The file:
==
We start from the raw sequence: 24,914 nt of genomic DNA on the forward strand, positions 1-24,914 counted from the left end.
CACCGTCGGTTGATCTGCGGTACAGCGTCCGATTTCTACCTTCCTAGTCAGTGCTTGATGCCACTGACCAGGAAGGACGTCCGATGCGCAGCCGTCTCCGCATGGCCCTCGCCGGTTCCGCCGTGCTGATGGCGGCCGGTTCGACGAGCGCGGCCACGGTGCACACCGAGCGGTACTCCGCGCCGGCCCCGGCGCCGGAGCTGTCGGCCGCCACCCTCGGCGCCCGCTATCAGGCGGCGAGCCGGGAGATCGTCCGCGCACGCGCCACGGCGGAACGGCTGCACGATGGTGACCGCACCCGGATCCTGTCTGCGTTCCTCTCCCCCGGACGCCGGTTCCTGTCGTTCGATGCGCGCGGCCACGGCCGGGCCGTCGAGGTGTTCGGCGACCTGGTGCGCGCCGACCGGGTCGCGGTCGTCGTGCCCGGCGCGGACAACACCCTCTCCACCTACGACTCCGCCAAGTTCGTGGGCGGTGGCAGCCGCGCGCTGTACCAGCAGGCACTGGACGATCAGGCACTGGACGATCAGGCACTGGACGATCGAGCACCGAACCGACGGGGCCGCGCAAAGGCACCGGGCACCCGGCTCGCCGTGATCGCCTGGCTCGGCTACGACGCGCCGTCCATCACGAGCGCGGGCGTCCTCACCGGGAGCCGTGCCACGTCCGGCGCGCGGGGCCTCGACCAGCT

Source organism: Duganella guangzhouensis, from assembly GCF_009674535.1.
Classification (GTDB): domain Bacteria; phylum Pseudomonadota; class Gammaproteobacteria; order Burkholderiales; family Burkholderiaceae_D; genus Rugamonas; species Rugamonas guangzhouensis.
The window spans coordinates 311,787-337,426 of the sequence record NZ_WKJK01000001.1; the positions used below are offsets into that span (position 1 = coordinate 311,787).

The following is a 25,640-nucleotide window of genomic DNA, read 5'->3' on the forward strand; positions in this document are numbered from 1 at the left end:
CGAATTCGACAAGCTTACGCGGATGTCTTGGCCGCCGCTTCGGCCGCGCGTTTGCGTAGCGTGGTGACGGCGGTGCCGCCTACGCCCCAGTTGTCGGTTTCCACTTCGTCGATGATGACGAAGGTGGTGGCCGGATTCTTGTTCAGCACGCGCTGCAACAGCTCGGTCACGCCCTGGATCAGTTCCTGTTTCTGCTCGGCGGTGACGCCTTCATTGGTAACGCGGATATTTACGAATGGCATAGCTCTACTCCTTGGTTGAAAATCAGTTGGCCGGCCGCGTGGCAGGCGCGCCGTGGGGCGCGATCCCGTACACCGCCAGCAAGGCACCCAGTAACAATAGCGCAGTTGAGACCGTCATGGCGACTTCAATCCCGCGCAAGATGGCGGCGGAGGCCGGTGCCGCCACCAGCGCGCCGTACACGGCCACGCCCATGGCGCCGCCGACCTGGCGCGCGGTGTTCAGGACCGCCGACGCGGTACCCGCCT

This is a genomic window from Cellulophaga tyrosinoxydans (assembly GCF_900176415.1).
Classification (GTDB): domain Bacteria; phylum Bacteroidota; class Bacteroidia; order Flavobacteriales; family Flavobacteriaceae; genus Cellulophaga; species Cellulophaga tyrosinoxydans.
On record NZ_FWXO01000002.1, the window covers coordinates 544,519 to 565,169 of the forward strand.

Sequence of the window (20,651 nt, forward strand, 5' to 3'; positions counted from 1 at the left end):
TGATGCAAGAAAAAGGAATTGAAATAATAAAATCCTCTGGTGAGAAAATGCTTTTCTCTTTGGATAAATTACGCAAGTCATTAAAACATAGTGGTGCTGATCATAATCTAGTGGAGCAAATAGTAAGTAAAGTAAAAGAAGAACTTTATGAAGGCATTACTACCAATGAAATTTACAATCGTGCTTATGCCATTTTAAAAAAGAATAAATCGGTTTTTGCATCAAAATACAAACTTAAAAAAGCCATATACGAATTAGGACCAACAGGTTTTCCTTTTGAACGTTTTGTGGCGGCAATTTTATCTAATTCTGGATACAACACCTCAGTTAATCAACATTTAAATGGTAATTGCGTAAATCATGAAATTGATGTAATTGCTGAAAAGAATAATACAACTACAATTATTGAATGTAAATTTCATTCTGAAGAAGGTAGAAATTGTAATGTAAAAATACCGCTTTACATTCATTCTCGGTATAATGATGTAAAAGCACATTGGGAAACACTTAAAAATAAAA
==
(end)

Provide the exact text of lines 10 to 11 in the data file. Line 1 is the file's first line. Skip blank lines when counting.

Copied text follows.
On record NZ_FWXO01000002.1, the window covers coordinates 544,519 to 565,169 of the forward strand.

Sequence of the window (20,651 nt, forward strand, 5' to 3'; positions counted from 1 at the left end):